General treatment under the streamlined procedures
Tax returns submitted under either the Streamlined Foreign Offshore Procedures or the Streamlined Domestic Offshore Procedures will be processed like any other return submitted to the IRS. Consequently, receipt of the returns will not be acknowledged by the IRS and the streamlined filing process will not culminate in the signing of a closing agreement with the IRS.
Returns submitted under the Streamlined Domestic Offshore Procedures will not be subject to IRS audit automatically, but they may be selected for audit under the existing audit selection processes applicable to any U. S. tax return and may also be subject to verification procedures in that the accuracy and completeness of submissions may be checked against information received from banks, financial advisors, and other sources.
Thus, returns submitted under the streamlined procedures may be subject to IRS examination, additional civil penalties, and even criminal liability, if appropriate. Taxpayers who are concerned that their failure to report income, pay tax, and submit required information returns was due to willful conduct and who therefore seek assurances that they will not be subject to criminal liability and/or substantial monetary penalties should consider participating in the Offshore Voluntary Disclosure Program (OVDP).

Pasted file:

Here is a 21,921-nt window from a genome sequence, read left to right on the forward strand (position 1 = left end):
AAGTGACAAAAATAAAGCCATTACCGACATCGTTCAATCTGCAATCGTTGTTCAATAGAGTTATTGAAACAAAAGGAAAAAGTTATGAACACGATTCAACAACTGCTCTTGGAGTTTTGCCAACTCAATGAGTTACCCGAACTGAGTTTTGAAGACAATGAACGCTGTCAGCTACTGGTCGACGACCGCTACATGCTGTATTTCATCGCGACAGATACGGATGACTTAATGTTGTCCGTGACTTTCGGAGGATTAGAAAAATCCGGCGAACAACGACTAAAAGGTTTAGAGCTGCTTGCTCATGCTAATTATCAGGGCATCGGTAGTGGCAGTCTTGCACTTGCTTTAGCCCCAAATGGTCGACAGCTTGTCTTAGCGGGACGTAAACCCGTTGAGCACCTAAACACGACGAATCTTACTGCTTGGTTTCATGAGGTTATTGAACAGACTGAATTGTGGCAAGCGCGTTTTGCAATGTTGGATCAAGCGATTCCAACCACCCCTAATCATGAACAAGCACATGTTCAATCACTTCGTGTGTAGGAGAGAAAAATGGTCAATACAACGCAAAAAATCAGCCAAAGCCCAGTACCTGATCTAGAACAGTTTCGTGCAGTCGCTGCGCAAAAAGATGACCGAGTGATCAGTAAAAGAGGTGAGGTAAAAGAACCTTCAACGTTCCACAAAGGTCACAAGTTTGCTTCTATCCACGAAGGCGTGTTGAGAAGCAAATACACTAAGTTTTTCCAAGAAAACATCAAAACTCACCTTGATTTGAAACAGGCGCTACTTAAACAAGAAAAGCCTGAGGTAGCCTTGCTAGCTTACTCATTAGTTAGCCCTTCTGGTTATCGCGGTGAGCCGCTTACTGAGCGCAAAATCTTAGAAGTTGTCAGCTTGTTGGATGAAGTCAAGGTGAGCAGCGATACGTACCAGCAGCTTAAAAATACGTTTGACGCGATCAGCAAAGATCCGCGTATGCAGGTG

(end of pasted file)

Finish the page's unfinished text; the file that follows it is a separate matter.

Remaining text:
After a taxpayer has completed the streamlined filing compliance procedures, he or she will be expected to comply with U.S. law for all future years and file returns according to regular filing procedures.
What happens if the IRS rejects your streamlined domestic offshore filing?
It is very rare for a streamlined filing to be rejected. Although it has never happened to us, we have seen it happen. Some situations that can lead to a rejection are:
- Using the wrong form for the certification. In one interesting situation, a foreign “tax professional” submitted a letter as the certification rather than one of the certification forms that the IRS provides.
- Incomplete or missing narrative
If the streamlined application is rejected, the taxpayer will not be able to apply to the OVDP program. In come cases, the IRS will allow taxpayers to cure mistakes on the original streamlined filing. Ultimately, if the IRS rejects the non-willful certification, the taxpayer forfeits the protection of the streamlined program and their tax returns are open for assessment of tax and penalties.
We assist taxpayers who have undisclosed foreign financial assets. Schedule an appointment to see how we can help.